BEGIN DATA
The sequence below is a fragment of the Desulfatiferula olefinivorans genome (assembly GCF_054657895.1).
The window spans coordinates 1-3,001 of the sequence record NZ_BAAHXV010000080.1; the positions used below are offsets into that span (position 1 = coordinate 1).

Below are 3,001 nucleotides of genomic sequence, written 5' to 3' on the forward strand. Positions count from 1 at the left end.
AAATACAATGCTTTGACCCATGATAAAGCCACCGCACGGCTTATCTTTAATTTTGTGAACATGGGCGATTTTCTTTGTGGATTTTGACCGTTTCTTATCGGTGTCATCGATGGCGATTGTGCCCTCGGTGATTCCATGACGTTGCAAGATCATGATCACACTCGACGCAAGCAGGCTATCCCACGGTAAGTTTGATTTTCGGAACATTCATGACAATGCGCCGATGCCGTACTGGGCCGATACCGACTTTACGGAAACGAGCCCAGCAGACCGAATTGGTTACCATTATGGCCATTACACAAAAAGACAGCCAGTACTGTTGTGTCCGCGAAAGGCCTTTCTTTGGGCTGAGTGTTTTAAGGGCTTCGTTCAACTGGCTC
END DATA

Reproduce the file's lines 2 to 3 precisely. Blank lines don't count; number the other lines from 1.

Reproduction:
The window spans coordinates 1-3,001 of the sequence record NZ_BAAHXV010000080.1; the positions used below are offsets into that span (position 1 = coordinate 1).

Below are 3,001 nucleotides of genomic sequence, written 5' to 3' on the forward strand. Positions count from 1 at the left end.